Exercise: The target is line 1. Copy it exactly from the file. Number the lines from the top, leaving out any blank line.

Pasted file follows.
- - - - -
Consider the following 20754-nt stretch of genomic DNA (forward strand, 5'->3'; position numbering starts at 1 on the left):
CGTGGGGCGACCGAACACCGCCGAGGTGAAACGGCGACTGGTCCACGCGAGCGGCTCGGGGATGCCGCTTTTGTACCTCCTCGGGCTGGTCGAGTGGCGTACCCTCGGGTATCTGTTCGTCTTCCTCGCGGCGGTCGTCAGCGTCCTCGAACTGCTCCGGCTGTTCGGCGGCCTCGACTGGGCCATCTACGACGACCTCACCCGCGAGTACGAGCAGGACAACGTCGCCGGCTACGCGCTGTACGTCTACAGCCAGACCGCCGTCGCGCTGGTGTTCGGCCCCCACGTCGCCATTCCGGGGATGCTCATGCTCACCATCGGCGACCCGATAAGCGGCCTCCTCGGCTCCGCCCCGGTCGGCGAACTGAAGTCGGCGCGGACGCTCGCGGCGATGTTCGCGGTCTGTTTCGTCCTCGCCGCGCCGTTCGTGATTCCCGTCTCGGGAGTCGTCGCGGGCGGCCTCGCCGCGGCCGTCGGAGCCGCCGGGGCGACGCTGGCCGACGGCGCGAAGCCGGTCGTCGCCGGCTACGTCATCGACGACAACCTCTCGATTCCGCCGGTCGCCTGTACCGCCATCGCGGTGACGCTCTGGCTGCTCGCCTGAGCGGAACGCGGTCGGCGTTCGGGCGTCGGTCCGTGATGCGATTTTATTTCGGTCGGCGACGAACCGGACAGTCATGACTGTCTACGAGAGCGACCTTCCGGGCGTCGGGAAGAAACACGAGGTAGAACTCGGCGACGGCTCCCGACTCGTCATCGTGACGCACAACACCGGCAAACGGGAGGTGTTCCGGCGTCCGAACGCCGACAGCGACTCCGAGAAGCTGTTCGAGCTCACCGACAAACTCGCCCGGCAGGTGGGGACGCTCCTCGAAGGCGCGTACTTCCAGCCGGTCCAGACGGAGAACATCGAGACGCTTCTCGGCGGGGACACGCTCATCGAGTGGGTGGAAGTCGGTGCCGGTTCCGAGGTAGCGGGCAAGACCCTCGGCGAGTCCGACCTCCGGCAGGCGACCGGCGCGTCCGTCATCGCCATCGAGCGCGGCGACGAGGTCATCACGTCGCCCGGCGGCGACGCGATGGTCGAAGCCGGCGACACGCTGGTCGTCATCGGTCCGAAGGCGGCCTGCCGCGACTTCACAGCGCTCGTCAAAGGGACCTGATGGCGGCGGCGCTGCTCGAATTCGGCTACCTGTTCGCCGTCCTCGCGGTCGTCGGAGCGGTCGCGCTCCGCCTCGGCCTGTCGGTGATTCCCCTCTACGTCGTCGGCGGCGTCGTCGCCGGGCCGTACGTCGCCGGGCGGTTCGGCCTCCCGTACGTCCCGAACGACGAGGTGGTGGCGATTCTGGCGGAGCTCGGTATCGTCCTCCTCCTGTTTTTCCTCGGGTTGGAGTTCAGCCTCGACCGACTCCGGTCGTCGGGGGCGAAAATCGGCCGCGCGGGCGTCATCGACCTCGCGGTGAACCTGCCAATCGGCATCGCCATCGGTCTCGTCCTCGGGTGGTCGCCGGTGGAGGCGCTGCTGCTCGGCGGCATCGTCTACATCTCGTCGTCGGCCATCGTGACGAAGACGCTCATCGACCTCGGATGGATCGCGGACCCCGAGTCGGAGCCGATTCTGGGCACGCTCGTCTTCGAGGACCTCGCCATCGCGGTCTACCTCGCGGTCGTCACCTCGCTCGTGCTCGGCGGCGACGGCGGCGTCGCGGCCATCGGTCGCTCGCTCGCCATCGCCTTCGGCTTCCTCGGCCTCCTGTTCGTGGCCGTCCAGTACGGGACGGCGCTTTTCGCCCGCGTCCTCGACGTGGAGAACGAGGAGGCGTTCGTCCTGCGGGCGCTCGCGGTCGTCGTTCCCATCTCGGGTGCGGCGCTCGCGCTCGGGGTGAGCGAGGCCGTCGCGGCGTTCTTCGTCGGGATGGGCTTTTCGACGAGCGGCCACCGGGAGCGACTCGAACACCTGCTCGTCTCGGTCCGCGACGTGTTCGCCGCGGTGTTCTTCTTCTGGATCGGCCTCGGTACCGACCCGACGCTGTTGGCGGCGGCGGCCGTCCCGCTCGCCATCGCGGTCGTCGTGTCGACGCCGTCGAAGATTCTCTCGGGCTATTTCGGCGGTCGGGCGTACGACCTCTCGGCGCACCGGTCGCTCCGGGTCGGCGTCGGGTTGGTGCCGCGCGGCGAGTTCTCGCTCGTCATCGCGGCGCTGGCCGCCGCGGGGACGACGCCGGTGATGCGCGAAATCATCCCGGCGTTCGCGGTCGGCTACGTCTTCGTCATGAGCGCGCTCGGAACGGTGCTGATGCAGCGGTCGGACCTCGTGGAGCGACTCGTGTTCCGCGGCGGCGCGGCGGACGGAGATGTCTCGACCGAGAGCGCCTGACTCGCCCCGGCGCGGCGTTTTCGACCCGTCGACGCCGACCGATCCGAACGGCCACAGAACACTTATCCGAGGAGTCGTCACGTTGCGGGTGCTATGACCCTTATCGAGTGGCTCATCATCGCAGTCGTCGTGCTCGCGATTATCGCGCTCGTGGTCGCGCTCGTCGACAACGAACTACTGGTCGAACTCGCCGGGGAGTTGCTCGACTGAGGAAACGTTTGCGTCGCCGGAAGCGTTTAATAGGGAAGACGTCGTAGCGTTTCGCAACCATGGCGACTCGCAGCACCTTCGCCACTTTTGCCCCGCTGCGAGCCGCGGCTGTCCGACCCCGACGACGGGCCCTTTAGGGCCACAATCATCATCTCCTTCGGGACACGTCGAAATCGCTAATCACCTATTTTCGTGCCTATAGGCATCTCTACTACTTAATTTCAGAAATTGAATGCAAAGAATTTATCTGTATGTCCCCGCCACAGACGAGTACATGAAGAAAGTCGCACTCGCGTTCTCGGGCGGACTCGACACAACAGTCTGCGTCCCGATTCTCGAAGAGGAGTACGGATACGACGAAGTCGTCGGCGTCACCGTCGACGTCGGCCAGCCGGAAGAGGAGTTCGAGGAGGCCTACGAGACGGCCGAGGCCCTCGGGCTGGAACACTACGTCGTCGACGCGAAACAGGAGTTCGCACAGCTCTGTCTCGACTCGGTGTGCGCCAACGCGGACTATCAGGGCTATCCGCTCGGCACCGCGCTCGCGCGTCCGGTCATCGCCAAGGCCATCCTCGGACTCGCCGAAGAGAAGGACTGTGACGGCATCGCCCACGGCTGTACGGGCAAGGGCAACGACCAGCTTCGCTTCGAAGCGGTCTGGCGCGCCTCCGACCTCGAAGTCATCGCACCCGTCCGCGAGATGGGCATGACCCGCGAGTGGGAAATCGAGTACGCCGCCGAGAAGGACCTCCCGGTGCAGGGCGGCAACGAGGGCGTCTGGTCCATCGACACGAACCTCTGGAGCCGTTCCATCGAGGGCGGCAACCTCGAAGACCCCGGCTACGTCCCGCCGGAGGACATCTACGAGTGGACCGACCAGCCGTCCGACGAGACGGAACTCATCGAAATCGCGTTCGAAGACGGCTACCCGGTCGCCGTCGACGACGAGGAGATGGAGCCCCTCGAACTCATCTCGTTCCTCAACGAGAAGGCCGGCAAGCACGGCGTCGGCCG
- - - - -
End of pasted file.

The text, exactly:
Consider the following 20754-nt stretch of genomic DNA (forward strand, 5'->3'; position numbering starts at 1 on the left):